North Edgecombe High School JROTC is known for producing excellent cadet leaders, and this year proved to be no exception.
For the past eight years, North Edgecombe JROTC has trained cadets to achieve and excel when given the opportunity to do so.
At the Junior Cadet Leadership Challenge Camp at Fort A.P. Hill in Bowling Green, Va., four Warrior cadets continued the success. More than 700 cadets from five states and 28 high schools participated in the annual Summer Leadership Challenge.
Cadet Maj. Kaylah Thorne, Cadet Capt. Derrick Downing, Cadet Lt. Col. Ja’Quarius Battle and Cadet Command Sgt. Maj. Qa’lexus Taylor represented North Edgecombe at the camp.
“The camp is where all cadets get to do three things: develop and tone their leadership skills, demonstrate the skills they have already developed, and build their confidence and competence in leadership. The end result is cadets become better students, leaders, and better citizens,” said Maj. Melvin Davis, senior army instructor at North Edgecombe High School JROTC.
The Junior Cadet Leadership Challenge places cadets in different leadership positions as they successfully accomplish numerous tasks in difficult circumstances and situations. Up at 5 a.m. each day, the cadets train and compete in Academic Challenge, Land Navigation and Map Reading, Confidence and Obstacle Courses, First Aid Training, Leadership Reaction Course Skills, Ceremonial Drill, Athletic Skills Events, Physical Fitness, Ropes and Knot Tying, Drown Proofing and rappeling from a 70-foot tower.
Thorne, a rising senior attending for the second year, was the winner of the first-ever Master Cadet Honor Award. This award is given to the best overall cadets who reach mastery in all 15 categories.
“Having the opportunity to go to camp is an amazing feeling,” Thorne said. “Then to cap it off with winning this award is just great. It means I stood out above all my peers before and during camp, and the instructors saw something in me. I’m glad they did, and I’m glad I won. I only wish my mom and grandma could have been there to see me get the award, cause I missed them while at camp.”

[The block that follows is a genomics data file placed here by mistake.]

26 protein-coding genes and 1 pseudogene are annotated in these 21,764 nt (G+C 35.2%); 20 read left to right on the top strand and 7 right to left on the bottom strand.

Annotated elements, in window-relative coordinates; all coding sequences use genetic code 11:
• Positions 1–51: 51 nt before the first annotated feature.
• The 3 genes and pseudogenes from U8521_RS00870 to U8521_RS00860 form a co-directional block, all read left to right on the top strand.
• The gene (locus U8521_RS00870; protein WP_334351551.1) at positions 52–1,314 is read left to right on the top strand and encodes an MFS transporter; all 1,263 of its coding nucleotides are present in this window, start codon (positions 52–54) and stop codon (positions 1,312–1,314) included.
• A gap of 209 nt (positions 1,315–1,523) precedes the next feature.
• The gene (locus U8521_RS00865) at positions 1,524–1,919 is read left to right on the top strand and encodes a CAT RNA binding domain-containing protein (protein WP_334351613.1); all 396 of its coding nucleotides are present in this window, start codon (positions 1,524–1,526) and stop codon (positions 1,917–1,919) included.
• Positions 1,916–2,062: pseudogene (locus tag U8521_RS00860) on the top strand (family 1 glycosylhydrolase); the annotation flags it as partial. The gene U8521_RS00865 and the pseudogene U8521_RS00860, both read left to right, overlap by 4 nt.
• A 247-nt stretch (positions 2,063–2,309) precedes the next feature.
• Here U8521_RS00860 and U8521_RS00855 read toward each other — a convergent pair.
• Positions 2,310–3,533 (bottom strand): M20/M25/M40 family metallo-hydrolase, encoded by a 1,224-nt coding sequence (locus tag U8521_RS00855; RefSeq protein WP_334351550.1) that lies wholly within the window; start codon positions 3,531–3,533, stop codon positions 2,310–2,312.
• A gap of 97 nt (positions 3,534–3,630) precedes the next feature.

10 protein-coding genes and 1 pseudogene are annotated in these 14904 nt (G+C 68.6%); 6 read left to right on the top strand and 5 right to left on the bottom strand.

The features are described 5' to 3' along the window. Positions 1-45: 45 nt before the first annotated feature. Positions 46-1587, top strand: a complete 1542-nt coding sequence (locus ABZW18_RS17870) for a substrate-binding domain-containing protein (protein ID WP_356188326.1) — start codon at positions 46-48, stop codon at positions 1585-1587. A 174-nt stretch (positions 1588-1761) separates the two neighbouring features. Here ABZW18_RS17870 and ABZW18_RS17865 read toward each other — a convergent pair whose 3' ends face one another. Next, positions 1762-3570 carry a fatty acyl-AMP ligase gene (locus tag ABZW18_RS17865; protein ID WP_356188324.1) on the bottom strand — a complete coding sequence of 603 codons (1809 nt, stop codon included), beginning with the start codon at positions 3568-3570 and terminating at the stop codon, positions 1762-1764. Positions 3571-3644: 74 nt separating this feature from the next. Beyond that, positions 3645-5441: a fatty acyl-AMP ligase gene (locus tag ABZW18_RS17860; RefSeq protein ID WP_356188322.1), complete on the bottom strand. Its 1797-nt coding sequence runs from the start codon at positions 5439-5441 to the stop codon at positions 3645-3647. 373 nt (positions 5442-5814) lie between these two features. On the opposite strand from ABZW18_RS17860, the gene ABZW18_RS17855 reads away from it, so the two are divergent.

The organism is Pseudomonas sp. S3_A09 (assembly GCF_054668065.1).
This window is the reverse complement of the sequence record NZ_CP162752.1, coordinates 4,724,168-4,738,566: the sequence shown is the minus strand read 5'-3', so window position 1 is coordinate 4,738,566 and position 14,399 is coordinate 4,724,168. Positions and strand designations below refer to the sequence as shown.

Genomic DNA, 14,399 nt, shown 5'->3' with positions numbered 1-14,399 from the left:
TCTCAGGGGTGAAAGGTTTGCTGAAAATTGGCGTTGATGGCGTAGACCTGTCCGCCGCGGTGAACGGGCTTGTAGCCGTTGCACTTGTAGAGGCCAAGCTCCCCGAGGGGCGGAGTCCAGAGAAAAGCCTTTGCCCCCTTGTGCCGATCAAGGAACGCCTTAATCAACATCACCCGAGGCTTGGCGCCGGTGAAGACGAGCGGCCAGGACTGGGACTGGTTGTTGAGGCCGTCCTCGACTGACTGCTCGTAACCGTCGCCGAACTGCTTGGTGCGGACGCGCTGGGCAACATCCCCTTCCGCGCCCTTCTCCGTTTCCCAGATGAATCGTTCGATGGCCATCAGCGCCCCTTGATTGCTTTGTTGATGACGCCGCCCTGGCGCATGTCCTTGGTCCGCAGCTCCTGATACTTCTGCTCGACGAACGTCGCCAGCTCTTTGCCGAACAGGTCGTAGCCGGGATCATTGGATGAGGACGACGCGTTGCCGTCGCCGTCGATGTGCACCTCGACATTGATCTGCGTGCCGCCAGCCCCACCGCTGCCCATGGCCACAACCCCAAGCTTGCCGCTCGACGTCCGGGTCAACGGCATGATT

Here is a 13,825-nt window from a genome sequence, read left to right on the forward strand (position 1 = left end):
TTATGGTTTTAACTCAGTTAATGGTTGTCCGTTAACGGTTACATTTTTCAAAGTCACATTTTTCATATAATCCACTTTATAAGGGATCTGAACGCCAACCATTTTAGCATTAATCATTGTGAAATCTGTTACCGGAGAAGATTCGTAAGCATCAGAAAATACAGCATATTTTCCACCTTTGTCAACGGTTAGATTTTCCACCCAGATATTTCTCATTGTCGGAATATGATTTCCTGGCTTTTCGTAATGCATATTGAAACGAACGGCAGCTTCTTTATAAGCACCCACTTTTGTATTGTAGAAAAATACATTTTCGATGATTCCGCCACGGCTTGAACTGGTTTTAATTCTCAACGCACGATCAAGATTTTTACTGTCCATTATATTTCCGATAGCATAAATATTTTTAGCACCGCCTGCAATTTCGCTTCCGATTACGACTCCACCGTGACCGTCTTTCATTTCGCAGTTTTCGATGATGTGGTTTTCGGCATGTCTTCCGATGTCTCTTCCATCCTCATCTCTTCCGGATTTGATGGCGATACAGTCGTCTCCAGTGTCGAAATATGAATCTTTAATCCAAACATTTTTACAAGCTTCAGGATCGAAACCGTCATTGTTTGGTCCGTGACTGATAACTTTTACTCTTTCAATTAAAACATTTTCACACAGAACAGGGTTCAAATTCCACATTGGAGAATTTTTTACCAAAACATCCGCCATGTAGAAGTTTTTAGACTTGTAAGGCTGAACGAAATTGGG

She is planning to compete for a U.S. Military Academy at West Point scholarship in the upcoming school year. She is the daughter of Rhonda Thorne and granddaughter of Mary Smith.
Battle was the winner of a Distinguished Honor Cadet Award for achieving the highest rating in his company out of 159 other cadets.
“Being able to go to camp this year meant a lot to me – I feel that I had improved in my leadership and this award confirms that for me,” Battle said. “Winning Distinguished Cadet first place makes me feel proud and ready for the upcoming school year. I worked hard this year, and the hard work paid off. I know my parents are really going to be proud of me.”
He plans to join the U.S. Army after graduation and go on to become an Army officer after college. He is the son of Bonita Battle and Leroy Moss.
When you look at Taylor you see the gleam and the glow in her face, Davis said, and she carries herself confidently as she walks.
Less than 5 feet tall, she is tough for her size, she said with a smile,
“This accomplishment rewards my hard work and dedication and is so overwhelming,” Taylor said. “It means I achieved all the standards and excelled at them. The (standards) tested me to the max – everything from teamwork, obstacle courses, the rappel tower, different leadership positions and getting up early, going to bed late. Wow, what a week. This has overall helped my confidence in moving to be a better leader. I am glad for this opportunity and ready for my final year in high school.”
Taylor”s plans are to compete for a four-year ROTC scholarship and attend East Carolina University in pursuit of a nurse practitioner career. She is the daughter of Pricilla Charles.
Downing was in for quite a surprise. As a first year cadet, it seems nearly impossible to make up the ground which his classmates had journeyed across. But to his surprise and his instructors, he achieved a great feat. His drill squad took first place in the Drill Competition out of 48 squads.
“I first had to compete against everyone in my squad totaling 12 cadets,” Downing said. “After that we had to march and practice, over and over again. Every free minute – which weren’t many – we had to march and practice. This award tells me that all that marching paid off. To win the best squad out of 48 wasn’t easy, but to stand here today is a great feeling. To just get to go to camp show I had leadership potential, others didn’t have. Winning means a lot. It means I went above and beyond the call of duty and it paid off.
“My parents strongly uphold the quote about being the leader and not the follower. I know they will be surprised and pleased. I can surely say that without my parents I wouldn’t be the leader that I am today.”
Downing also plans to compete for a four-year ROTC scholarship, attend Campbell University and pursue nursing. He is the son of Martha Jones and Lonnie Hendricks.